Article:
National Sludge Alliance

NSA Public Fact Sheet 103
                                                Sludge Magic: From New York City to Sierra Blanca, Texas

In 1989, New York City had a major problem with sewage sludge which was being dumped in the ocean. The sludge was
too contaminated with toxic pollutants to be used beneficially, Congress had banned ocean dumping because it was
destroying the ocean environment, and it couldn't be disposed of in any other state because of the EPA's proposed
"science-based" sludge regulation. (Public facts # 102 )
While New York State did not change its Criteria for land application of sludge, the EPA's "science-based" sludge use
rules were changed after, "Commissioner Harvey Schultz of New York City's Department of Environmental Protection,
explained in a letter to EPA Administrator Reilly, dated June 5, 1989, that "compliance with the pollutant standards would
be difficult, if not impossible, to achieve." According to the letter, "no disposal option covered by the proposal would be
allowed or feasible for eighty percent of the City's sludge." In closing, Mr. Schultz urged Mr. Reilly; "Considering the
economic and environmental importance of these regulations, the large volume of potentially beneficial sludge affected,
and the cost and paucity of landfill space, I urge you to devote the necessary resources to revise 503 in accordance
with the best available technical information."" (Bynum, James W., 1996. Report to National Sludge Roundtable, Toxic
Sludge is Safe for Your Food says National Academy of Science (NSA). p. 144. Laredo Safety Institute. Laredo, TX.)
Did EPA change the concentration levels for the 10 toxic pollutants addressed in the final 40 CFR 503 regulation to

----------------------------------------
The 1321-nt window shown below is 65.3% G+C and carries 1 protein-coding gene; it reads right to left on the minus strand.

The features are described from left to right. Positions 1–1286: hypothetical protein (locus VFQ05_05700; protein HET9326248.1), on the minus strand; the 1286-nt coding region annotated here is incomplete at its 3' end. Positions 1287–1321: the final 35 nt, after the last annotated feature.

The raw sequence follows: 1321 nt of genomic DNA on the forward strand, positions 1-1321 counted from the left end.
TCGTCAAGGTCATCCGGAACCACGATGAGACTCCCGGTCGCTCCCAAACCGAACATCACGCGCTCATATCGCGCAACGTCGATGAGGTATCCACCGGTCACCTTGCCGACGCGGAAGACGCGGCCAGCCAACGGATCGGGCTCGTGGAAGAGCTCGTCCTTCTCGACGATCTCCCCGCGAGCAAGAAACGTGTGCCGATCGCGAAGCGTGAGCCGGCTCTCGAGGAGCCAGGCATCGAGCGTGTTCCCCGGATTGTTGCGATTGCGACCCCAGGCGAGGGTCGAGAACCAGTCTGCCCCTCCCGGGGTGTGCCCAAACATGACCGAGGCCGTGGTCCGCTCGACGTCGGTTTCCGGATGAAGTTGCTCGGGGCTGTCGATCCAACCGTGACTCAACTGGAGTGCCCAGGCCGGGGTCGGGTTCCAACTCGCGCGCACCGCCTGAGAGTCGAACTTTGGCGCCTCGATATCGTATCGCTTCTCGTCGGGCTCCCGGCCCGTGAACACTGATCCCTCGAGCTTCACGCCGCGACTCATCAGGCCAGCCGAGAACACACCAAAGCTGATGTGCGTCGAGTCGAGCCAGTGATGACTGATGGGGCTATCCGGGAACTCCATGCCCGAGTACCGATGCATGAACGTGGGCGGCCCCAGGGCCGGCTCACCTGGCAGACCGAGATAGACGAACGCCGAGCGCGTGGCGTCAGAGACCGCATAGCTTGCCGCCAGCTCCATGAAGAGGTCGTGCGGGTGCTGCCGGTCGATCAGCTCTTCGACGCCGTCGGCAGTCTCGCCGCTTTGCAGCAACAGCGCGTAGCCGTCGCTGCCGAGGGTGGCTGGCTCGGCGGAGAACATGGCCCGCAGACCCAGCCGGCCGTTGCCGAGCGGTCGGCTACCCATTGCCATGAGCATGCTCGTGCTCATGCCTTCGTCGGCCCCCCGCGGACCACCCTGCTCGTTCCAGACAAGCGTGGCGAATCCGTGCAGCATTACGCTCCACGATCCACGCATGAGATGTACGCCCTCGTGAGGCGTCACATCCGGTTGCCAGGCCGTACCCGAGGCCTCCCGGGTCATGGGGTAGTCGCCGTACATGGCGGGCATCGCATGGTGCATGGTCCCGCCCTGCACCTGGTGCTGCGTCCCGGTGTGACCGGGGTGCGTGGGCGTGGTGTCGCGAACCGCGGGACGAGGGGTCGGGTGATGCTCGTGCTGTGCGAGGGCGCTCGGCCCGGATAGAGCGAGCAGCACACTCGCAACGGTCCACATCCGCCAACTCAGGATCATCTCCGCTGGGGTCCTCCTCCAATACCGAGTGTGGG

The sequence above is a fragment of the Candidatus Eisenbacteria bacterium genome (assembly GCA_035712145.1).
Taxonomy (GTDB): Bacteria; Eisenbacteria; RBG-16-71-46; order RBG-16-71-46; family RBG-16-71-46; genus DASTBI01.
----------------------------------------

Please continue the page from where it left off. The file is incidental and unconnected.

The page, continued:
reflect the needs of Commissioner Schultz and New York City?
In 1996, according to the NAS report, "it costs New York City $800.00 a ton to ship the sludge out of state. (p. 152) Yet,
according to an article in the Waukesha Freeman dated 5/18/1996 it would only cost the City of Waukesha, Wisconsin
$25.00 a ton to have the sludge hauled off as a fertilizer. Furthermore, the city is only paying $26.89 to dispose of
sludge in a landfill. That is only $1.89 a ton difference between the two options which is a very small price for the added
safety of disposal in a legal landfill." (Bynum. 1996)
"Yet, the Wisconsin costs for sludge dumping is even high by California standards. According to a Pima Gro Systems
letter to Imperial County, dated May 17, 1996, "Throughout California, municipalities are paying from the high teens and
low twenty dollar per ton range for biosolids reuse; disposal into landfills are often twice these cost." (Bynum. 1996)
"The question is, why would New York City pay $800.00 per ton to ship sludge to the western states when other
municipalities are paying less than $30.00 a ton for disposal?" (Bynum. 1996)
According to the Water Environment Federation / EPA Biosolids Fact Sheet 1 (1995), New York City sludge pollutant
contaminate concentrations are down dramatically when compared to the Federal and State allowable concentrations